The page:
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H1N1 Causing Food Price Inflation – Mongolians Are Not Happy

By , 17 November, 2009, 6 Comments

Sea-Buckthorn

Seabuckthorn prices have increased by 1500-2500 tugrugs per kilo in Mongoolia

Due to the outbreak of H1N1, there is increased demand for food products that enhance body’s immune system and help fight against the flu.  As a result, pricing for garlic, sea-buckthorn, “aarts”, and horse meat have seen inflationary pricing over the last few weeks.  News coverage has been high as locals have been quite upset and have demanded price controls.

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Ivanhoe Mines Financial Results and Review of Operations (Third Quarter of 2009)

By , 15 November, 2009, 2 Comments
On November 13, 2009, the following article was released on CNN Money.   It contains highlights from Ivanhoe Mines’ financial tesults and review of operations.  The full PDF can be downloaded from the Ivanhoe Mines website.

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Ivanhoe Mines Ltd. (TSX: IVN)(NYSE: IVN)(NASDAQ: IVN) today announced its results for the quarter ended September 30, 2009. All figures are in US dollars, unless otherwise stated.

HIGHLIGHTS DURING THE QUARTER AND SUBSEQUENT WEEKS

– On October 6, Ivanhoe Mines and its strategic partner, Rio Tinto, joined with the Government of Mongolia in a state ceremony for the signing of an Investment Agreement for the Oyu Tolgoi copper-gold project. The Investment Agreement establishes a stable legal, fiscal and regulatory environment for the construction and operation of the Oyu Tolgoi mining complex.

– On October 27, Ivanhoe received $388 million from Rio Tinto, increasing Rio Tinto’s equity ownership in Ivanhoe Mines to 19.7%. The additional funds will be used to help build and commission the open-pit mine and to advance development of the underground block-cave mine at Ivanhoe’s Oyu Tolgoi copper-gold project in Mongolia.

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Should You Be Wearing a Mask?

By , 10 November, 2009, 6 Comments

N95-RespiratorThere are quite a bit of confusion over this matter.  With all the H1N1, or the swine flu, all around, shouldn’t we all be wearing masks?  There is definitely some “swine panic” in Mongolia as prices of garlic, horse meat, “aarts”, and seabuckthorne juices have skyrocketed in response to the H1N1 flu.  Many people are wearing masks in Mongolia.  Some organizations are even going as far as requiring people to wear masks.  As a result, I set out to do a brief research into the matter: do I or you really need to be wearing masks?  Should you?

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H1 or Swine Flu Case in Mongolia

By , 10 November, 2009, 7 Comments

November 9, 2009

Mongolian Ministry of Health logo

Mongolian Ministry of Health logo

According to Ministry of Health and as of 10am on Monday morning November 9, 2009, there are 929 laboratory-tested cases of H1N1 virus infections in Mongolia.  Of that 722 are in Ulaanbaatar city and 207 in rest of the country.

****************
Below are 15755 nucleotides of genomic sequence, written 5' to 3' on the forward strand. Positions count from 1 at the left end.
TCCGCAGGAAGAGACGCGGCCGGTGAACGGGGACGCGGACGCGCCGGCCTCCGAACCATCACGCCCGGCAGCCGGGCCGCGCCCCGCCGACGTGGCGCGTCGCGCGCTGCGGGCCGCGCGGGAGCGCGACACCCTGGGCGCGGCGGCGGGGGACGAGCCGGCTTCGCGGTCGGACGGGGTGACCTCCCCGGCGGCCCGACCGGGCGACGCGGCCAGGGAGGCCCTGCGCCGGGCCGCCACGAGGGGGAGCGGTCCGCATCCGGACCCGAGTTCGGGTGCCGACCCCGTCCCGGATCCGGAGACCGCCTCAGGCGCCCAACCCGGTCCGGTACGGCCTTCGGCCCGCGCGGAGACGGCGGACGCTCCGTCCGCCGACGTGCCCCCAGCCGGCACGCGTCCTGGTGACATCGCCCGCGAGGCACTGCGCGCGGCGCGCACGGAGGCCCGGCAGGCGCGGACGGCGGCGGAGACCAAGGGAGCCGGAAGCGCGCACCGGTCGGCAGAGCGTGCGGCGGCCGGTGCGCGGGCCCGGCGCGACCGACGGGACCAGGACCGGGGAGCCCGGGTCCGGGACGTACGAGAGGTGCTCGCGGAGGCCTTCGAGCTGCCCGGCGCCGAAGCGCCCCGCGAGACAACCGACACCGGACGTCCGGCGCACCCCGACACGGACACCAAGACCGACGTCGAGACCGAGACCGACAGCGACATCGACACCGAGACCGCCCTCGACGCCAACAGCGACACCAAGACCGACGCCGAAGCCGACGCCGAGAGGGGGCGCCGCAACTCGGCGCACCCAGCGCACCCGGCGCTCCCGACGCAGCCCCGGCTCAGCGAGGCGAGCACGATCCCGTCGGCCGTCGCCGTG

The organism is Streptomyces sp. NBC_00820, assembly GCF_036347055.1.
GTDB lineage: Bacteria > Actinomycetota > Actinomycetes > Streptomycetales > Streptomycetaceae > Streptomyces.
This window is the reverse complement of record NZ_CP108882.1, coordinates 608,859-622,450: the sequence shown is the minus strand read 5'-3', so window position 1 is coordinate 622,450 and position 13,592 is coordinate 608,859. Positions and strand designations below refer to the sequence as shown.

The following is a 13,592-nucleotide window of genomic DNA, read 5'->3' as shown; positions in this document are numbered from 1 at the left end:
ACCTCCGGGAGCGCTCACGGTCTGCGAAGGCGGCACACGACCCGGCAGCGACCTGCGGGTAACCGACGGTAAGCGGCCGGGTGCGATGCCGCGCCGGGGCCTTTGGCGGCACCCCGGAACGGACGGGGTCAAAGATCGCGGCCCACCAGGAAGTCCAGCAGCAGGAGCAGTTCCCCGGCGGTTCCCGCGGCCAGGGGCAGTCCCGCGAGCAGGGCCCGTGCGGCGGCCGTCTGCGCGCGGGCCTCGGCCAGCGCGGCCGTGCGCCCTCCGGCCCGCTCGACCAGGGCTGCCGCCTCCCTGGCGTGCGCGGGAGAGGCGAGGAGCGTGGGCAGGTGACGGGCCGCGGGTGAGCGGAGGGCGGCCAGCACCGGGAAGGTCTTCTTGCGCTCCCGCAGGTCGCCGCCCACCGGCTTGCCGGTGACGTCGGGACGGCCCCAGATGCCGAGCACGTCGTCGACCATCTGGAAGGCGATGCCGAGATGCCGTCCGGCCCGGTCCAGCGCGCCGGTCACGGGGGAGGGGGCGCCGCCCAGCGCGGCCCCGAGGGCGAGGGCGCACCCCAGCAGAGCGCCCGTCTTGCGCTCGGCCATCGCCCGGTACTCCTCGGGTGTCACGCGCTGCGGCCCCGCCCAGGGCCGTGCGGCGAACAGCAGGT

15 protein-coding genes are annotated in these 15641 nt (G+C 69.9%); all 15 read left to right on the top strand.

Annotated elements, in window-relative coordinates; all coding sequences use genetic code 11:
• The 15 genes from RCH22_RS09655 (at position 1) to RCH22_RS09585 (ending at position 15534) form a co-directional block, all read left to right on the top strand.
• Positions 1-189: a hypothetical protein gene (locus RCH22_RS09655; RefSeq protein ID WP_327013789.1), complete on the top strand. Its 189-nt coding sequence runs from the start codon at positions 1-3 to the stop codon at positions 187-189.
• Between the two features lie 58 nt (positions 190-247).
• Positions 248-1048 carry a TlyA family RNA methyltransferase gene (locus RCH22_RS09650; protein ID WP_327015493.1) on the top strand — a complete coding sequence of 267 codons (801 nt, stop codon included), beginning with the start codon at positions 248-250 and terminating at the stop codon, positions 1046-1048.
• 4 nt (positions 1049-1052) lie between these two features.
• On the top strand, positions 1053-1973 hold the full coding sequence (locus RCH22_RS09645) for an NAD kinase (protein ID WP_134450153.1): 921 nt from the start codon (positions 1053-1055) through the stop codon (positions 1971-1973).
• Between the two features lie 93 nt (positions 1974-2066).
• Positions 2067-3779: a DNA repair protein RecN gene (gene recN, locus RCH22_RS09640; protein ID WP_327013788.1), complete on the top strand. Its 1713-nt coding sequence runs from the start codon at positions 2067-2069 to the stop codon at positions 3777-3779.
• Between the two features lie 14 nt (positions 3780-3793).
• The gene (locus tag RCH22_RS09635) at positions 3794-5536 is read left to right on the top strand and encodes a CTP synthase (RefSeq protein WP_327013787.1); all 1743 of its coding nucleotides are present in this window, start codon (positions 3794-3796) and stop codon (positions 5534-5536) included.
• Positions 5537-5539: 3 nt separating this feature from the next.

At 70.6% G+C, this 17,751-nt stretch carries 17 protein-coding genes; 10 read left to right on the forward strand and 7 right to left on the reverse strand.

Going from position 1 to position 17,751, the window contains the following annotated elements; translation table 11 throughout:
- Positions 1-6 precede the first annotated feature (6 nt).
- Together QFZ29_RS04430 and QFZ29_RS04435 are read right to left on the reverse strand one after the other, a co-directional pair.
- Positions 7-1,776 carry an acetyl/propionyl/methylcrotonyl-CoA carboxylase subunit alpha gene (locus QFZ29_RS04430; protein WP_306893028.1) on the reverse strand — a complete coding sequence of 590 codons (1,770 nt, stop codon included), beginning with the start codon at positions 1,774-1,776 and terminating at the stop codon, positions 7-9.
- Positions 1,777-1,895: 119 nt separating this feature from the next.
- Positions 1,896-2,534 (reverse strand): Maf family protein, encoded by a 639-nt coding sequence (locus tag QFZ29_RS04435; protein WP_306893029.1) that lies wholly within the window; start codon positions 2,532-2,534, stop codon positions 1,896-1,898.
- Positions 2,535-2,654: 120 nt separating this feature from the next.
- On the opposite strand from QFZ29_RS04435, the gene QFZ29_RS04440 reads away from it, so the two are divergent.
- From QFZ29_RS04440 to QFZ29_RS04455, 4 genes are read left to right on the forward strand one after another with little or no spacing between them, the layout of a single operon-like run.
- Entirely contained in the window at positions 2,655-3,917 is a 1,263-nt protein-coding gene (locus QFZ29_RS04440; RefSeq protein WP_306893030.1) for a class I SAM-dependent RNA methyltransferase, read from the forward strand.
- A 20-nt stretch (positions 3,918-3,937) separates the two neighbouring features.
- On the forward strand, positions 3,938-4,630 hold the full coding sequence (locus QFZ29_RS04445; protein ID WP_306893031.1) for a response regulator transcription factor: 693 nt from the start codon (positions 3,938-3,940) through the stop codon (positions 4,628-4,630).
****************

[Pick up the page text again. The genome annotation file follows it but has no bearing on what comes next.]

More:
In total, there are 17 “aimags”, or provinces, that are registered as having H1N1 cases.  Bayan-Ulgii, Dund-Gobi, Gobi-Altai, and Sukhbaatar aimgags do not have any registered cases yet.

Here is the breakdown of the H1N1 cases by aimags: Arkhangai 8, Bayankhongor 3, Bulgan 7, Gobi-Sumber 16, Darkhan-Uul 23, Dorno-Gobi 24, Dornod 13, Zavkhan 3, Orkhon 15, Uvur-Khangai 26, Umnu-Gobi 2, Selenge 20, Tuv 10, Uvs 6, Hovd 19, Huvsgul 1, Hentii 11

In total, 29.8 percent, or 1166, out of the 3910 people who were serviced by ambulance were diagnosed with flu or flu-like disease.

Source: Ministry of Health (www.moh.mn)

Winter Smog Has Come Back in UB

By , 26 October, 2009, 2 Comments
Smoggy Days of Winter Has Arrived in Ulaanbaatar, Mongolia
Mongolians have a word for winter in UB: “ugaar”.  The word is made of two words “utaa” meaning smog and “agaar” meaning air.  This pretty much sums up the winter feelings of many in UB: smoggy air.
This is now my third winter in Mongolia since I came back to my home country “to gain International experience” (we’ll cover that another time). In any case, each fall and at the onset of each winter the issue of smog in Ulaanbaatar comes to the forefront of citizens, media, and politicians alike.  It’s not a pretty sight.  With 100,000 families living in “gers” (traditional Mongolian yurts) all around UB to the East, North, and West and burning coal and whatever they can find to stay warm, the air is filled with these toxic fumes and the air becomes smoggy.
Here are some photos from January 2008, but believe me things are still the same here… even after “all the hard work and effort” by the politicians and everyone else involved.
[insert photo 1]
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I will add that Ulaanbaatar is not very humid and has slight breeze, so very often these smog are cleared, especially during the day.  And, without folks in “gers” smoking everyone else in the city and without some of the automobiles with horrible smog, Ulaanbaatar would be one of the cities with the cleanest air in the world.
Without any sarcasm, if everyone who are involved and who are not currently involved with this issue takes a stronger stance in helping the city as a whole have a better air, we can ALL have a city with awesome air.  All of our children, friends, family, and guests can live and breathe without putting up with this smog.
A special thanks to everyone who really are trying to make a difference in this area.

ULAANBAATAR, MONGOLIA – Mongolians have a word for winter in UB: “ugaar”.  The word is made of two words “utaa” meaning smog and “agaar” meaning air.  This pretty much sums up the winter feelings of many in UB: smoggy air.

Winter smog in Ulaanbaatar, Mongolia